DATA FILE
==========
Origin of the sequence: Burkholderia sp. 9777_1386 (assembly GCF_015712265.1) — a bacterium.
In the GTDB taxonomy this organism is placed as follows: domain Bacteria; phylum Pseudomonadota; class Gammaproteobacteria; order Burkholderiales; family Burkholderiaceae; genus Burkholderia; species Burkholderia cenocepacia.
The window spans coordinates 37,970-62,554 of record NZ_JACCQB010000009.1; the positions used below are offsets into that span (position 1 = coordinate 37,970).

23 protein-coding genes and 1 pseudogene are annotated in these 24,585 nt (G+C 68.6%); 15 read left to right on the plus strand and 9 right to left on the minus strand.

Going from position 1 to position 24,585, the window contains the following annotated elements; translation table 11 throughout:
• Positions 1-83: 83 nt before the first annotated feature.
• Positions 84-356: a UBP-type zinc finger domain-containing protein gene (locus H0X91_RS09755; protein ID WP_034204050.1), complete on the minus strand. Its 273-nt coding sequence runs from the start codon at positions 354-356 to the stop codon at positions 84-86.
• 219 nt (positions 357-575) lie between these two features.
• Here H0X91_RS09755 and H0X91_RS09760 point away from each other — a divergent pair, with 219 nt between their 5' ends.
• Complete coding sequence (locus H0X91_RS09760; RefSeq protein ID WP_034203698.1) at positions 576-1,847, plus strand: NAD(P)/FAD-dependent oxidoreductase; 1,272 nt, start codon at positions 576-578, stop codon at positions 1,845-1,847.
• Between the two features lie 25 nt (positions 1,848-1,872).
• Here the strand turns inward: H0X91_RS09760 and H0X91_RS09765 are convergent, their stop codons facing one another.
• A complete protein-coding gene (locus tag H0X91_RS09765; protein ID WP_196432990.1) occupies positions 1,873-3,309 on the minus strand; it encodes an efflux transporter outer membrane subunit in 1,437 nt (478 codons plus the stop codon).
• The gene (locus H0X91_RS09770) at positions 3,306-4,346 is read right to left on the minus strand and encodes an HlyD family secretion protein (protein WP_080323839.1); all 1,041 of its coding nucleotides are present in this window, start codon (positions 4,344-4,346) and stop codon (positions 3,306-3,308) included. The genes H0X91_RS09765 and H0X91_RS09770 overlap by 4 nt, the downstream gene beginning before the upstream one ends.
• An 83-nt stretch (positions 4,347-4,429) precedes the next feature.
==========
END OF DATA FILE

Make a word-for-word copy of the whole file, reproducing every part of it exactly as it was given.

Origin of the sequence: Burkholderia sp. 9777_1386 (assembly GCF_015712265.1) — a bacterium.
In the GTDB taxonomy this organism is placed as follows: domain Bacteria; phylum Pseudomonadota; class Gammaproteobacteria; order Burkholderiales; family Burkholderiaceae; genus Burkholderia; species Burkholderia cenocepacia.
The window spans coordinates 37,970-62,554 of record NZ_JACCQB010000009.1; the positions used below are offsets into that span (position 1 = coordinate 37,970).

23 protein-coding genes and 1 pseudogene are annotated in these 24,585 nt (G+C 68.6%); 15 read left to right on the plus strand and 9 right to left on the minus strand.

Going from position 1 to position 24,585, the window contains the following annotated elements; translation table 11 throughout:
• Positions 1-83: 83 nt before the first annotated feature.
• Positions 84-356: a UBP-type zinc finger domain-containing protein gene (locus H0X91_RS09755; protein ID WP_034204050.1), complete on the minus strand. Its 273-nt coding sequence runs from the start codon at positions 354-356 to the stop codon at positions 84-86.
• 219 nt (positions 357-575) lie between these two features.
• Here H0X91_RS09755 and H0X91_RS09760 point away from each other — a divergent pair, with 219 nt between their 5' ends.
• Complete coding sequence (locus H0X91_RS09760; RefSeq protein ID WP_034203698.1) at positions 576-1,847, plus strand: NAD(P)/FAD-dependent oxidoreductase; 1,272 nt, start codon at positions 576-578, stop codon at positions 1,845-1,847.
• Between the two features lie 25 nt (positions 1,848-1,872).
• Here the strand turns inward: H0X91_RS09760 and H0X91_RS09765 are convergent, their stop codons facing one another.
• A complete protein-coding gene (locus tag H0X91_RS09765; protein ID WP_196432990.1) occupies positions 1,873-3,309 on the minus strand; it encodes an efflux transporter outer membrane subunit in 1,437 nt (478 codons plus the stop codon).
• The gene (locus H0X91_RS09770) at positions 3,306-4,346 is read right to left on the minus strand and encodes an HlyD family secretion protein (protein WP_080323839.1); all 1,041 of its coding nucleotides are present in this window, start codon (positions 4,344-4,346) and stop codon (positions 3,306-3,308) included. The genes H0X91_RS09765 and H0X91_RS09770 overlap by 4 nt, the downstream gene beginning before the upstream one ends.
• An 83-nt stretch (positions 4,347-4,429) precedes the next feature.